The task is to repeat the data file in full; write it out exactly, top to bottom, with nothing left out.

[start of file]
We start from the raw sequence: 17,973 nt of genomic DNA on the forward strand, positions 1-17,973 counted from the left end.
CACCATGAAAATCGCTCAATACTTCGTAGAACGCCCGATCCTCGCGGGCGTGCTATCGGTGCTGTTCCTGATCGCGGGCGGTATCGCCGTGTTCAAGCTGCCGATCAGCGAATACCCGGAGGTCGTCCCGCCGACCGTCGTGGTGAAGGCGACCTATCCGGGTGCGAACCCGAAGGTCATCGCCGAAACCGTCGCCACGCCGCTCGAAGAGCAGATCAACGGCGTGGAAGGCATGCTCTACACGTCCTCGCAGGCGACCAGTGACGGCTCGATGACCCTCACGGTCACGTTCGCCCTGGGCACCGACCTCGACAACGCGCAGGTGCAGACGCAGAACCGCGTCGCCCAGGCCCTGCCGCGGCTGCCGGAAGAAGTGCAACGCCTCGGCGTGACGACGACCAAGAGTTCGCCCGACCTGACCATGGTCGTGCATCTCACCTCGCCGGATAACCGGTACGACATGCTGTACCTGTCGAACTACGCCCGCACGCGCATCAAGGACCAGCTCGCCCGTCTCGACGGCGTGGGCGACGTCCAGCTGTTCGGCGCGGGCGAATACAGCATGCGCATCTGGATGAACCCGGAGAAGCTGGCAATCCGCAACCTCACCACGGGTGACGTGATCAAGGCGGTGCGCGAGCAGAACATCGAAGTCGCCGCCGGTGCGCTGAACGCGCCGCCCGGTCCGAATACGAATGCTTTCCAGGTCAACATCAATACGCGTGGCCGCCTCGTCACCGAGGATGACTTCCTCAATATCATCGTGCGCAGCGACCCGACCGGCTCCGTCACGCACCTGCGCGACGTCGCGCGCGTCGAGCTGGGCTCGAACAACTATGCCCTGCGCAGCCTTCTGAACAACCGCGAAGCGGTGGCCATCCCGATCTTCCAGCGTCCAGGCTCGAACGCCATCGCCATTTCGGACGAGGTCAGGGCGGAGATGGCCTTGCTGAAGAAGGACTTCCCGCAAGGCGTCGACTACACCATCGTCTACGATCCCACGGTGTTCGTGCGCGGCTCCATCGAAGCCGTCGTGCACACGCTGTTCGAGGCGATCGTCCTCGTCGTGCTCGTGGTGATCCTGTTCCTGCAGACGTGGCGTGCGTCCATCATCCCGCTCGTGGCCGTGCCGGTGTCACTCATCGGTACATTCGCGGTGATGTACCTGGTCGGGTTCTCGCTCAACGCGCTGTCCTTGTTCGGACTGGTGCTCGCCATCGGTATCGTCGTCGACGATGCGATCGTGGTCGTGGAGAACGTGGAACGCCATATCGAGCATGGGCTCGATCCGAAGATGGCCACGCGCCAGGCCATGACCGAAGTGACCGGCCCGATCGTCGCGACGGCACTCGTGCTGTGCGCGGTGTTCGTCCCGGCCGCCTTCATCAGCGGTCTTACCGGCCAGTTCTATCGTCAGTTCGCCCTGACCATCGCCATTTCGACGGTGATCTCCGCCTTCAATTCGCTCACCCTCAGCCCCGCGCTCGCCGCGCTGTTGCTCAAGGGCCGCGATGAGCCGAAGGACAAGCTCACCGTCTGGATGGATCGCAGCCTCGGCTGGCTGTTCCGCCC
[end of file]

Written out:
We start from the raw sequence: 17,973 nt of genomic DNA on the forward strand, positions 1-17,973 counted from the left end.
CACCATGAAAATCGCTCAATACTTCGTAGAACGCCCGATCCTCGCGGGCGTGCTATCGGTGCTGTTCCTGATCGCGGGCGGTATCGCCGTGTTCAAGCTGCCGATCAGCGAATACCCGGAGGTCGTCCCGCCGACCGTCGTGGTGAAGGCGACCTATCCGGGTGCGAACCCGAAGGTCATCGCCGAAACCGTCGCCACGCCGCTCGAAGAGCAGATCAACGGCGTGGAAGGCATGCTCTACACGTCCTCGCAGGCGACCAGTGACGGCTCGATGACCCTCACGGTCACGTTCGCCCTGGGCACCGACCTCGACAACGCGCAGGTGCAGACGCAGAACCGCGTCGCCCAGGCCCTGCCGCGGCTGCCGGAAGAAGTGCAACGCCTCGGCGTGACGACGACCAAGAGTTCGCCCGACCTGACCATGGTCGTGCATCTCACCTCGCCGGATAACCGGTACGACATGCTGTACCTGTCGAACTACGCCCGCACGCGCATCAAGGACCAGCTCGCCCGTCTCGACGGCGTGGGCGACGTCCAGCTGTTCGGCGCGGGCGAATACAGCATGCGCATCTGGATGAACCCGGAGAAGCTGGCAATCCGCAACCTCACCACGGGTGACGTGATCAAGGCGGTGCGCGAGCAGAACATCGAAGTCGCCGCCGGTGCGCTGAACGCGCCGCCCGGTCCGAATACGAATGCTTTCCAGGTCAACATCAATACGCGTGGCCGCCTCGTCACCGAGGATGACTTCCTCAATATCATCGTGCGCAGCGACCCGACCGGCTCCGTCACGCACCTGCGCGACGTCGCGCGCGTCGAGCTGGGCTCGAACAACTATGCCCTGCGCAGCCTTCTGAACAACCGCGAAGCGGTGGCCATCCCGATCTTCCAGCGTCCAGGCTCGAACGCCATCGCCATTTCGGACGAGGTCAGGGCGGAGATGGCCTTGCTGAAGAAGGACTTCCCGCAAGGCGTCGACTACACCATCGTCTACGATCCCACGGTGTTCGTGCGCGGCTCCATCGAAGCCGTCGTGCACACGCTGTTCGAGGCGATCGTCCTCGTCGTGCTCGTGGTGATCCTGTTCCTGCAGACGTGGCGTGCGTCCATCATCCCGCTCGTGGCCGTGCCGGTGTCACTCATCGGTACATTCGCGGTGATGTACCTGGTCGGGTTCTCGCTCAACGCGCTGTCCTTGTTCGGACTGGTGCTCGCCATCGGTATCGTCGTCGACGATGCGATCGTGGTCGTGGAGAACGTGGAACGCCATATCGAGCATGGGCTCGATCCGAAGATGGCCACGCGCCAGGCCATGACCGAAGTGACCGGCCCGATCGTCGCGACGGCACTCGTGCTGTGCGCGGTGTTCGTCCCGGCCGCCTTCATCAGCGGTCTTACCGGCCAGTTCTATCGTCAGTTCGCCCTGACCATCGCCATTTCGACGGTGATCTCCGCCTTCAATTCGCTCACCCTCAGCCCCGCGCTCGCCGCGCTGTTGCTCAAGGGCCGCGATGAGCCGAAGGACAAGCTCACCGTCTGGATGGATCGCAGCCTCGGCTGGCTGTTCCGCCC